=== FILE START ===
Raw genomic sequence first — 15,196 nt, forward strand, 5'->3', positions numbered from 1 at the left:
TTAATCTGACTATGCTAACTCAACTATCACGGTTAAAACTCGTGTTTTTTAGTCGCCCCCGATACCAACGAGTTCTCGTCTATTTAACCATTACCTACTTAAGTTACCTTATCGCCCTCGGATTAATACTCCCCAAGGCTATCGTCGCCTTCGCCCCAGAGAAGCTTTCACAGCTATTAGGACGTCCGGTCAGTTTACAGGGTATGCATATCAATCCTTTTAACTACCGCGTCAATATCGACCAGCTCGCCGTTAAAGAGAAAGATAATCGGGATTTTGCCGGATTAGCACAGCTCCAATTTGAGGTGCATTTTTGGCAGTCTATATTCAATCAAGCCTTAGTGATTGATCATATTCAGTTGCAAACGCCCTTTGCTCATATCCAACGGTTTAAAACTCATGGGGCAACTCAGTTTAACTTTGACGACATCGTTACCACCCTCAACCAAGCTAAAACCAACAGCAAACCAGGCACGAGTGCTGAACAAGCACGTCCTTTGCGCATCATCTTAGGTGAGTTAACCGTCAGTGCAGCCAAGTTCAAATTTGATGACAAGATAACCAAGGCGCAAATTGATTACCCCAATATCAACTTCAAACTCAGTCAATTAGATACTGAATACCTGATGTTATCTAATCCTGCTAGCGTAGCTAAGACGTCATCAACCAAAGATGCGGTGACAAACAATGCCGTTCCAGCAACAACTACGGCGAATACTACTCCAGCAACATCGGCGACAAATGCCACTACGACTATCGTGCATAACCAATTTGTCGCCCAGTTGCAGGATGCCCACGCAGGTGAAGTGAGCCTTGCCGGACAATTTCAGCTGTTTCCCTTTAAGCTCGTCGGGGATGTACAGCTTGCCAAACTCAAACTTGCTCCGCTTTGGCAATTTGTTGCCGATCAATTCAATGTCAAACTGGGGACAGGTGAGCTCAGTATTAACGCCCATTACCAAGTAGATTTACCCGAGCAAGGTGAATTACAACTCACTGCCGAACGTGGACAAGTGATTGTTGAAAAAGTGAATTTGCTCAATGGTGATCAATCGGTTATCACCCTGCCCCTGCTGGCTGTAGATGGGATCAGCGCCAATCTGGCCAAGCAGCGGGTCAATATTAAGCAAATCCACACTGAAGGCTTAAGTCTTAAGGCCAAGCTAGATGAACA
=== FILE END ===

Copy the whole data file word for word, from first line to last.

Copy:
Raw genomic sequence first — 15,196 nt, forward strand, 5'->3', positions numbered from 1 at the left:
TTAATCTGACTATGCTAACTCAACTATCACGGTTAAAACTCGTGTTTTTTAGTCGCCCCCGATACCAACGAGTTCTCGTCTATTTAACCATTACCTACTTAAGTTACCTTATCGCCCTCGGATTAATACTCCCCAAGGCTATCGTCGCCTTCGCCCCAGAGAAGCTTTCACAGCTATTAGGACGTCCGGTCAGTTTACAGGGTATGCATATCAATCCTTTTAACTACCGCGTCAATATCGACCAGCTCGCCGTTAAAGAGAAAGATAATCGGGATTTTGCCGGATTAGCACAGCTCCAATTTGAGGTGCATTTTTGGCAGTCTATATTCAATCAAGCCTTAGTGATTGATCATATTCAGTTGCAAACGCCCTTTGCTCATATCCAACGGTTTAAAACTCATGGGGCAACTCAGTTTAACTTTGACGACATCGTTACCACCCTCAACCAAGCTAAAACCAACAGCAAACCAGGCACGAGTGCTGAACAAGCACGTCCTTTGCGCATCATCTTAGGTGAGTTAACCGTCAGTGCAGCCAAGTTCAAATTTGATGACAAGATAACCAAGGCGCAAATTGATTACCCCAATATCAACTTCAAACTCAGTCAATTAGATACTGAATACCTGATGTTATCTAATCCTGCTAGCGTAGCTAAGACGTCATCAACCAAAGATGCGGTGACAAACAATGCCGTTCCAGCAACAACTACGGCGAATACTACTCCAGCAACATCGGCGACAAATGCCACTACGACTATCGTGCATAACCAATTTGTCGCCCAGTTGCAGGATGCCCACGCAGGTGAAGTGAGCCTTGCCGGACAATTTCAGCTGTTTCCCTTTAAGCTCGTCGGGGATGTACAGCTTGCCAAACTCAAACTTGCTCCGCTTTGGCAATTTGTTGCCGATCAATTCAATGTCAAACTGGGGACAGGTGAGCTCAGTATTAACGCCCATTACCAAGTAGATTTACCCGAGCAAGGTGAATTACAACTCACTGCCGAACGTGGACAAGTGATTGTTGAAAAAGTGAATTTGCTCAATGGTGATCAATCGGTTATCACCCTGCCCCTGCTGGCTGTAGATGGGATCAGCGCCAATCTGGCCAAGCAGCGGGTCAATATTAAGCAAATCCACACTGAAGGCTTAAGTCTTAAGGCCAAGCTAGATGAACA